An engineering professor who is helping boost the graduation rate, an expert in Athletic Training who has also developed programs for the Latino community and two other Wright State University educators are among college officials around the state honored by Ohio Magazine.
Nathan Klingbeil, Ph.D., professor and associate dean for academic affairs in the College of Engineering and Computer Science; Tony Ortiz, M.Ed., director of Athletic Training Education Program (ATEP) and Latino community liaison; Lisa Kenyon, Ed.D., associate professor of biological sciences and teacher education; and William Slattery, Ph.D., professor of earth and environmental sciences and teacher education, are Excellence in Education Honorees recognized in the magazine’s December issue.
“I was really caught off guard,” Ortiz said. “I was shocked because there are a lot of other good people deserving of this award on this campus.”
Ortiz heads the Latino Dream Team, a proactive group of area Latino organizations whose mission is to preserve the culture of Latinos and assimilate them into the fabric of the community. The group has taken the lead in addressing education, health care, economic and quality-of-life issues relating to the Latino community.
“We started some programs that are starting to be sustainable on their own,” he said.
Klingbeil, along with colleagues Kuldip Rattan, Michael Raymer, David Reynolds and Richard Mercer, has helped redesign the university’s engineering mathematics curriculum to increase retention and graduation, a model that is spreading across the country.
Kenyon called the magazine’s recognition a special honor. Her research focuses on engaging K-12 students and teachers in scientific practices such as explanation, argumentation and scientific modeling.
“I want students to learn how to reason scientifically, not just memorizing a body of facts,” Kenyon said. “Preservice teachers are our future science teachers, and I think it is important for them to have all the necessary knowledge, skills and excitement about teaching science.”
Said Slattery, “In my 17 years at Wright State, I’ve tried to build the public’s knowledge of earth science, provide undergraduate student teachers with the understanding they need to help future students succeed, and provide the tools for K-12 classroom educators to build their students’ knowledge and understanding of STEM science.”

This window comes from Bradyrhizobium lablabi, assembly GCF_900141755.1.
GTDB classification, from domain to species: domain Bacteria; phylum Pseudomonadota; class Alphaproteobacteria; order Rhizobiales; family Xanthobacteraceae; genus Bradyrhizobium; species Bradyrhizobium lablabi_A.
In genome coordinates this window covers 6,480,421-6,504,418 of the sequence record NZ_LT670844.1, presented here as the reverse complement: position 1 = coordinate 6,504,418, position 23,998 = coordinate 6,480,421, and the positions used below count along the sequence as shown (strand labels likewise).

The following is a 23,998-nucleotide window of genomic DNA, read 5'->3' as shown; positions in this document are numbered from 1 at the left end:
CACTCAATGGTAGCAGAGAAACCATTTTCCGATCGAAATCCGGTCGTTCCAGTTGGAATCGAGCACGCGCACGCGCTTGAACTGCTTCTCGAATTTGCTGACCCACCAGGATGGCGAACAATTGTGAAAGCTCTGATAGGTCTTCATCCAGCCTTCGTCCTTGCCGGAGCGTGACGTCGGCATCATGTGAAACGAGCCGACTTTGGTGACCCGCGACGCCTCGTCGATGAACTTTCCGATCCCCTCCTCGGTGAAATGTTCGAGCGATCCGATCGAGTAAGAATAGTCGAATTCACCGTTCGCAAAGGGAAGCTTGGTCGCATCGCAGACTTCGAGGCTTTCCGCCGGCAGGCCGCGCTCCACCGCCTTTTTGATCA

Klingbeil said the sequencing of calculus courses at Wright State and other universities was making it difficult and discouraging for incoming engineering students, causing many to drop out.
“What we’ve tried to fix is the inaccessibility of the traditional engineering curriculum,” said Klingbeil. “If we can graduate more good engineers and computer scientists, the country can certainly use them.”
So with the help of several grants from the National Science Foundation, Klingbeil and colleagues developed EGR 101, a first-year engineering course that introduced all the math topics students would encounter and how the topics would apply to the engineering courses. And sequencing was changed so that students could take calculus courses later in their college careers.
“We’ve de-coupled student advancement in engineering from student success in calculus,” Klingbeil said. “All of the calculus is still required, but students now take it at their own pace. It is no longer freshman calculus that determines if you can be an engineer.”
Wright State has graduated about 25 more engineers in each of the past two years than the university did six years ago. And aspects of the curriculum change are currently being piloted by more than 15 collaborating institutions in strategic locations across the country, including Ohio, Texas, Oklahoma, California, Michigan, Washington and Virginia.
The approach has been titled “A National Model for Engineering Mathematics Education.” And Rattan and Klingbeil have just authored a new textbook titled Introductory Mathematics for Engineering Applications, published by John Wiley & Sons in August 2011.
“We’re trying to use that book as a way to effect nationwide curriculum change,” Klingbeil said. “If we can get a key number of institutions in regional locations, then maybe we can get entire states to start tipping. Once that starts happening, that’s when you can effect nationwide change.”
In addition to the curriculum change, Klingbeil and his staff have revamped the advising process so that all first-year engineering students are assigned to advisers in the engineering college. And they have also instituted peer-mentoring and tutoring programs for all incoming students.
“What we certainly don’t want to do is just water down the entryway,” Klingbeil said. “The idea is to give our students all the tools they need to be successful, provide them with overwhelming support, and offer them the highest caliber instruction available in an engineering classroom. The rest is up to them — and we believe most are up to the challenge.”